Difference between revisions of "GUI terminal widget"

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Way back in January 2012, I posted the following message about changing
+
== Background ==
the terminal widget in the GUI to handle input differently.
 
  
 +
Way back in January 2012, jwe [https://lists.gnu.org/archive/html/octave-maintainers/2012-01/msg00416.html posted the following message] about changing the terminal widget in the GUI to handle input differently.
 +
This question was [https://lists.gnu.org/archive/html/octave-maintainers/2019-05/msg00115.html addressed again in May 2019].
  
http://lists.gnu.org/archive/html/octave-maintainers/2012-01/msg00416.html
+
Jwe included a simple example written with gtkmm to illustrate the idea of having the terminal widget in the GUI be in control of input and output and feed lines of text to the interpreter.
 +
To properly handle input that spans multiple lines, a push parser is used instead of the current pull parser.
 +
It worked as an example, but was not much help for Octave since we are using Qt.
 +
So now jwe has reworked it using Qt and you can find the sources here:
  
I included a simple example written with gtkmm to illustrate the idea of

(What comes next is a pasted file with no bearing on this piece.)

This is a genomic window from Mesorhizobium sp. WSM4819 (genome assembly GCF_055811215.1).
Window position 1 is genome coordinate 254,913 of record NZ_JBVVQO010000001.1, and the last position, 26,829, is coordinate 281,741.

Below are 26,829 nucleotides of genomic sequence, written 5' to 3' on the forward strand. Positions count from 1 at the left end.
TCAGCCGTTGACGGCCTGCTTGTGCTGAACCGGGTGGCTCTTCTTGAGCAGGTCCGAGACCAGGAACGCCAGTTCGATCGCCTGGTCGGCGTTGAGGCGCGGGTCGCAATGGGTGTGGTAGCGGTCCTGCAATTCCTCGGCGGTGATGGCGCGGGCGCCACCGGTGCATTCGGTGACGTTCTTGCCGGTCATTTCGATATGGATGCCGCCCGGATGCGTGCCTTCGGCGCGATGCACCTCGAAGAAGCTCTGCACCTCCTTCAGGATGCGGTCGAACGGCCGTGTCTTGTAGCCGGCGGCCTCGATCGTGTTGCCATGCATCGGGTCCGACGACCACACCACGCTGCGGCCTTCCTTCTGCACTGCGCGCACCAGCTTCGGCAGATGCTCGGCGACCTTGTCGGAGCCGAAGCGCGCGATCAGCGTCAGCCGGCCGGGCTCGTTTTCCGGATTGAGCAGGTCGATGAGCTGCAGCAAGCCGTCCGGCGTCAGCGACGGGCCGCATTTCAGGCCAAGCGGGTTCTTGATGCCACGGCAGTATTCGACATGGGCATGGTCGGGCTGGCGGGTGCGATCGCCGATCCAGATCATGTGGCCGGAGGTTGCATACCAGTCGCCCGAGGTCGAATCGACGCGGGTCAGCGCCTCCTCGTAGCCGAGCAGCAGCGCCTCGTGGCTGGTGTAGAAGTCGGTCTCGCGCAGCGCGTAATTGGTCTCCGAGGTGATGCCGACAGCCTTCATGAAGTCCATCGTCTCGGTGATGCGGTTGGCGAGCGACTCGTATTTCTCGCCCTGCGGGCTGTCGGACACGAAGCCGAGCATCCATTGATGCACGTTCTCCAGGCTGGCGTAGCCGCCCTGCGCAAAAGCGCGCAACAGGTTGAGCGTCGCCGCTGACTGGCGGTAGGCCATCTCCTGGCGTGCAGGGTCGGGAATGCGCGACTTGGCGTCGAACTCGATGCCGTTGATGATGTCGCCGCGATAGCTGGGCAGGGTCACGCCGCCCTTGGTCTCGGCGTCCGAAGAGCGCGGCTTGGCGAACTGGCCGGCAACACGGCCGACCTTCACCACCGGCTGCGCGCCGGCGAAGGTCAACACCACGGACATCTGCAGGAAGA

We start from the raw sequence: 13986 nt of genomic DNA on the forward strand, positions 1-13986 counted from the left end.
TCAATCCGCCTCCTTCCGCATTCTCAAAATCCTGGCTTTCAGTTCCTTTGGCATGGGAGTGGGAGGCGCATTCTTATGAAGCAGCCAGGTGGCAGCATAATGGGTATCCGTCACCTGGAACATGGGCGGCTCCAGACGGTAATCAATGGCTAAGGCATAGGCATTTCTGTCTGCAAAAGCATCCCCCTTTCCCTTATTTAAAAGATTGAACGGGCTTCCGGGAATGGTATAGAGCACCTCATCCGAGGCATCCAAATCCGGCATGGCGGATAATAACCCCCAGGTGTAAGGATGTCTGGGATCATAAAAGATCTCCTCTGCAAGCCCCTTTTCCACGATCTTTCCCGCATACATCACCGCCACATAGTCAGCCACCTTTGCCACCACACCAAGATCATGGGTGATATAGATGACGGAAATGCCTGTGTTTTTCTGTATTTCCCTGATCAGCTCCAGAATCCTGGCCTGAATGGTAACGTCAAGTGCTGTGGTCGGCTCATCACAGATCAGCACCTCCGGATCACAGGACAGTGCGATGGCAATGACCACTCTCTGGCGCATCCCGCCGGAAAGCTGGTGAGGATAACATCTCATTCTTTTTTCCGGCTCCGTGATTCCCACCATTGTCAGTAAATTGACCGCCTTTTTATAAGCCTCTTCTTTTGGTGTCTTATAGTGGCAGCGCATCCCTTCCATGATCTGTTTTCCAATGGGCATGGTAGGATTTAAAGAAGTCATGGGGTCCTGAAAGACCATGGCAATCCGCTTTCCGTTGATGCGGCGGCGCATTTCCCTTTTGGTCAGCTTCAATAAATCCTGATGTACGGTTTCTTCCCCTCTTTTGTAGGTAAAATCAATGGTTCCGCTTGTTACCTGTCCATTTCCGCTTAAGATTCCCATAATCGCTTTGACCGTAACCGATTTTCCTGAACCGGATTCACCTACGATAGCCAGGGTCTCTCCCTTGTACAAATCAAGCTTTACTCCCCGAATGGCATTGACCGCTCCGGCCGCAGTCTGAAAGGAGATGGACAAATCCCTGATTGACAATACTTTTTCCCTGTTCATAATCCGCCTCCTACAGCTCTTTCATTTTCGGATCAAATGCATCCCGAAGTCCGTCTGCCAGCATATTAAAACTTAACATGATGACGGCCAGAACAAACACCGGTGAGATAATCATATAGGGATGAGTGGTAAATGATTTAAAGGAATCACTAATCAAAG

+
https://hg.octave.org/jwe-qt-gui-with-push-parser
having the terminal widget in the GUI be in control of input and output
 
and feed lines of text to the interpreter.  To properly handle input
 
that spans multiple lines, a push parser is used instead of the current
 
pull parser.  It worked as an example, but was not much help for Octave
 
since we are using Qt.  So now I've reworked it using Qt and you can
 
find my sources here:
 
  
  http://hg.octave.org/jwe-qt-gui-with-push-parser
+
See the [https://hg.octave.org/jwe-qt-gui-with-push-parser/file/tip/NOTES NOTES file] for build instructions.
 +
That file also contains the following list of open questions that will need to be resolved if we are going to attempt a switch.
  
See the NOTES file for build instructions.  That file also contains the
+
== Open questions ==
following list of open questions that will need to be resolved if we are
 
going to attempt a switch.
 
  
  * With this arrangement, would the interpreter have to run in a
+
=== Threads ===
separate thread?  As the example shows, it's not absolutely necessary.
 
It could offer some advantages, but only if it is possible for the GUI
 
to do useful things while the interpreter is busy.
 
  
  * If the interpreter is not running in a separate thread but but the  
+
# With this arrangement, would the interpreter have to run in a separate thread? As the example shows, it's not absolutely necessary.  It could offer some advantages, but only if it is possible for the GUI to do useful things while the interpreter is busy.
graphics engine is, then what happens to graphics callbacks when the  
+
# If the interpreter is not running in a separate thread but but the graphics engine is, then what happens to graphics callbacks when the parser is in the middle of parsing an expression?  Or is this not an issue because separate parsers can be used even if there is only one evaluator?  Could it ultimately be possible to have the evaluator running in multiple threads?